LAURINBURG —Laurinburg needs help from its residents to create a vision for the future of downtown.
To get that assistance, city leaders plan to host a Downtown Vision Forum on April 4 from 5 to 8 p.m. at the A.B. Gibson Center. The purpose of the forum is to gather input from residents on what is good about downtown, what needs improvement, and the area should become in the future. There will be light refreshments beginning at 5 p.m.
The forum is part of Laurinburg’s participation in the Downtown Associate Community Program run by the North Carolina Main Street and Rural Planning Center of the Department of Commerce.
“Downtown is the center of our community and its health and vitality are of critical importance to us all,” said Michael Mandeville, Laurinburg Community Development director.
During the forum, attendees will be placed in small groups to identify downtown Laurinburg’s strengths and weaknesses and to then write vision statements.
The city is also looking for six to 10 residents to volunteers to arrive at the A.B. Gibson Center at 4:30 p.m. to receive a short training in order to be team leaders during the forum.
The vision statements should be based on the city’s economic drivers and describe what we want downtown to be, according to Mandeville. “This process will allow us to involve many people representing many interests in our community. This input is critical as we begin working on a long-range plan for our downtown area.”
There will also be a follow-up session on April 5 at 8 a.m. in the Laurinburg City Council chambers.
Those who plan to attend must RSVP for not only the Vision Forum, but also let the city know if they wish to be a volunteer team leader, as well as is they will be going to the follow-up session the morning following the forum.
“We need your help. I hope that you will be able to join in this important planning event,” Mandeville said.
The Downtown Associate Community Program was launched in May 2015 to allow North Carolina communities to become affiliated with the NC Main Street Center to receive downtown revitalization services. The inaugural class of the program includes Laurinburg Aberdeen, Chimney Rock, Elon and Laurinburg.
“I am absolutely delighted that Laurinburg was able to be awarded to be a part of the Downtown Associate Community Program, as one of only four recipients out of 100 applicants,” said Jim Willis, owner of the downtown business, Shirt Tales.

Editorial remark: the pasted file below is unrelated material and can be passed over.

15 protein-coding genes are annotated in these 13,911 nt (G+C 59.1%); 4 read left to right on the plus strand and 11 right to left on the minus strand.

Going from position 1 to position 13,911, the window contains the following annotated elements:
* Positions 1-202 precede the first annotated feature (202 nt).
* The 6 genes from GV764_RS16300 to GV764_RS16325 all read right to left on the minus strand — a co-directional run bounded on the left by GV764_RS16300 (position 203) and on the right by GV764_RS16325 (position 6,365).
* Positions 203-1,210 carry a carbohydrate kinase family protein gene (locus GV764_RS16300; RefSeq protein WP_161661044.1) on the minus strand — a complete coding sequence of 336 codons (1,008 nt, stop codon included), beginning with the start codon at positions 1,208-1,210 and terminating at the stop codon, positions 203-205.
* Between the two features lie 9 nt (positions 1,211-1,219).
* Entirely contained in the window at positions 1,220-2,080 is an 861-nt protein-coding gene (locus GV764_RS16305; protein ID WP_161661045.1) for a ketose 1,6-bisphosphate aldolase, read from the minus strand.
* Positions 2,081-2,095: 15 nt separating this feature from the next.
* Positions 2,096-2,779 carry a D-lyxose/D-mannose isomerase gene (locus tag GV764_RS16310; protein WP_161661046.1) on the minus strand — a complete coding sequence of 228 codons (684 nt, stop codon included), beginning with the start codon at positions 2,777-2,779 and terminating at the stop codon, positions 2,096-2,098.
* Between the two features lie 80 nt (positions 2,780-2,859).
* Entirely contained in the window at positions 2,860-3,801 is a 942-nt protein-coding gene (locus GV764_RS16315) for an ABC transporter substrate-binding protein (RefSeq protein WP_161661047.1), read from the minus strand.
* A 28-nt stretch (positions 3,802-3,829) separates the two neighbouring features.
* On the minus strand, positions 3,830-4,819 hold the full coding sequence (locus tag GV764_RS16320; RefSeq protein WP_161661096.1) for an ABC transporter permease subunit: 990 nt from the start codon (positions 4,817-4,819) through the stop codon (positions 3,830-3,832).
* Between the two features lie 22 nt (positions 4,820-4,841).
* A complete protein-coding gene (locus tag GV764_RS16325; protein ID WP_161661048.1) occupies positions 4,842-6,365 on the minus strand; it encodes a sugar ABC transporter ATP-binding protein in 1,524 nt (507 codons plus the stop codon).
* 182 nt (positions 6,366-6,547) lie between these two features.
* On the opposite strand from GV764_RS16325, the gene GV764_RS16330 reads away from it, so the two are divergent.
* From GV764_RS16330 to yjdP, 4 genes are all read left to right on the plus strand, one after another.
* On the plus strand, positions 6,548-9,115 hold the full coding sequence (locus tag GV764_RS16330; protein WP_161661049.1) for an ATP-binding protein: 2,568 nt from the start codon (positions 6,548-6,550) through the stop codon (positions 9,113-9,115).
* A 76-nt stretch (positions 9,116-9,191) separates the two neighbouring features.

Since being added to the Associate Main Street program, the city has received a grant for more than $94,000, which has gone toward new street lights, as well as the downtown walk through project, which is currently under construction.
According to City Manager Charles Nichols, $30,000 has been budgeted from the grant for the walk through to connect Main Street with the parking lot behind the buildings on the west side of the street.
The city hopes to be fully admitted into North Carolina Main Street Program by July 2018.
“This is our priority. Since Michael (Mandeville) was brought on board, it has been priority one to get through this process and to make sure we get Main Street status,” Nichols said.
The NC Main Street Center will select communities every other year via a competitive application process. North Carolina municipalities with an identifiable traditional downtown business district and a certified population under 50,000 not already designated as an active Main Street or Small Town Main Street community are eligible to apply to the Center for services under the Downtown Associate Community Program. Selected communities will receive up to three years of downtown revitalization technical assistance services from the NC Main Street Center and may have the opportunity to move up to Main Street designation upon successful completion of the program.
“The Main Street approach is widely recognized as the best approach to rejuvenate downtown’s and what has become universally accepted today that was not necessarily so in the late 1980’s, when we started the Laurinburg Downtown Revitalization Corporation (LDRC), is the importance of downtown,” said Willis, a former LDRC chairman. “I think the proof of that is the fact that the city is involved in it.”
Harley Norris, Harley’s Tuxedo owner, said he hopes the process spurs additional growth in downtown.
“With the things that are going on here and with outside investors coming in, taking a hard look at Laurinburg and investing in us, I would hope that some locals would come down and invest in the downtown area,” said Norris. “I am excited about it and a certainly hope it brings a renewed interest in people with downtown.”
For information or to RSVP, call Michael Mandeville at 910-276-8324 or email him at firstname.lastname@example.org.
Reach Nolan Gilmour at 910-506-3171